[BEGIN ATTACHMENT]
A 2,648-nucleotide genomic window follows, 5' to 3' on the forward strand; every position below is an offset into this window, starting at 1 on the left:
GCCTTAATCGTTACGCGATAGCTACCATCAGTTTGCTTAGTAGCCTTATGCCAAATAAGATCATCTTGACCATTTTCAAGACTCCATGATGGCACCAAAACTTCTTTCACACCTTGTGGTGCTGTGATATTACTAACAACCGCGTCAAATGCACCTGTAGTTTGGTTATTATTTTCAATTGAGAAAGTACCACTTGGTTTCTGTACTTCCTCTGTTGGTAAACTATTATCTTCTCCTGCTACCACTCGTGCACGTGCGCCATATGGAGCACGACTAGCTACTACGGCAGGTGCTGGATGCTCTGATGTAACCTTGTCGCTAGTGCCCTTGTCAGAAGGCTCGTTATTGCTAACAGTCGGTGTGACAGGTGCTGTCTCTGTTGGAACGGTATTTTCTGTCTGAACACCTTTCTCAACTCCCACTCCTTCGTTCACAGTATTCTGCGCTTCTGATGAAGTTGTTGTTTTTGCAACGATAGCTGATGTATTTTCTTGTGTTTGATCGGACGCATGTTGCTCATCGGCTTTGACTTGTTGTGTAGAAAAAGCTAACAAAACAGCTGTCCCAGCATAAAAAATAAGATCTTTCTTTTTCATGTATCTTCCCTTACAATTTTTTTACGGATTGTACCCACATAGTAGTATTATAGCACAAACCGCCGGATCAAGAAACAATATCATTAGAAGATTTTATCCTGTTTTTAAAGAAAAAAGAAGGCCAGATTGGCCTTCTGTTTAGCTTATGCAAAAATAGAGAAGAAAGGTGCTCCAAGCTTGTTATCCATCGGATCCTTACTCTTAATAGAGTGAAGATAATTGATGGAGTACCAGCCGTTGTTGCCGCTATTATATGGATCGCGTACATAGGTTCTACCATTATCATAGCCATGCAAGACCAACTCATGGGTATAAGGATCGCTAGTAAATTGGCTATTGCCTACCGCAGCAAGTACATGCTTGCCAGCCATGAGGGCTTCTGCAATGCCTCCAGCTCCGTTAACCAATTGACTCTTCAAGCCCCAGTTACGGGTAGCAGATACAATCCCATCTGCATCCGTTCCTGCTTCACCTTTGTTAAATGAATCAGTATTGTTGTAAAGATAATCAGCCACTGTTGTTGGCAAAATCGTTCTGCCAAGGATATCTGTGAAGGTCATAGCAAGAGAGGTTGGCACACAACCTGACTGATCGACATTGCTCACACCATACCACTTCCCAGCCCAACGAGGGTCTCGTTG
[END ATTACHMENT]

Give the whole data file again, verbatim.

A 2,648-nucleotide genomic window follows, 5' to 3' on the forward strand; every position below is an offset into this window, starting at 1 on the left:
GCCTTAATCGTTACGCGATAGCTACCATCAGTTTGCTTAGTAGCCTTATGCCAAATAAGATCATCTTGACCATTTTCAAGACTCCATGATGGCACCAAAACTTCTTTCACACCTTGTGGTGCTGTGATATTACTAACAACCGCGTCAAATGCACCTGTAGTTTGGTTATTATTTTCAATTGAGAAAGTACCACTTGGTTTCTGTACTTCCTCTGTTGGTAAACTATTATCTTCTCCTGCTACCACTCGTGCACGTGCGCCATATGGAGCACGACTAGCTACTACGGCAGGTGCTGGATGCTCTGATGTAACCTTGTCGCTAGTGCCCTTGTCAGAAGGCTCGTTATTGCTAACAGTCGGTGTGACAGGTGCTGTCTCTGTTGGAACGGTATTTTCTGTCTGAACACCTTTCTCAACTCCCACTCCTTCGTTCACAGTATTCTGCGCTTCTGATGAAGTTGTTGTTTTTGCAACGATAGCTGATGTATTTTCTTGTGTTTGATCGGACGCATGTTGCTCATCGGCTTTGACTTGTTGTGTAGAAAAAGCTAACAAAACAGCTGTCCCAGCATAAAAAATAAGATCTTTCTTTTTCATGTATCTTCCCTTACAATTTTTTTACGGATTGTACCCACATAGTAGTATTATAGCACAAACCGCCGGATCAAGAAACAATATCATTAGAAGATTTTATCCTGTTTTTAAAGAAAAAAGAAGGCCAGATTGGCCTTCTGTTTAGCTTATGCAAAAATAGAGAAGAAAGGTGCTCCAAGCTTGTTATCCATCGGATCCTTACTCTTAATAGAGTGAAGATAATTGATGGAGTACCAGCCGTTGTTGCCGCTATTATATGGATCGCGTACATAGGTTCTACCATTATCATAGCCATGCAAGACCAACTCATGGGTATAAGGATCGCTAGTAAATTGGCTATTGCCTACCGCAGCAAGTACATGCTTGCCAGCCATGAGGGCTTCTGCAATGCCTCCAGCTCCGTTAACCAATTGACTCTTCAAGCCCCAGTTACGGGTAGCAGATACAATCCCATCTGCATCCGTTCCTGCTTCACCTTTGTTAAATGAATCAGTATTGTTGTAAAGATAATCAGCCACTGTTGTTGGCAAAATCGTTCTGCCAAGGATATCTGTGAAGGTCATAGCAAGAGAGGTTGGCACACAACCTGACTGATCGACATTGCTCACACCATACCACTTCCCAGCCCAACGAGGGTCTCGTTG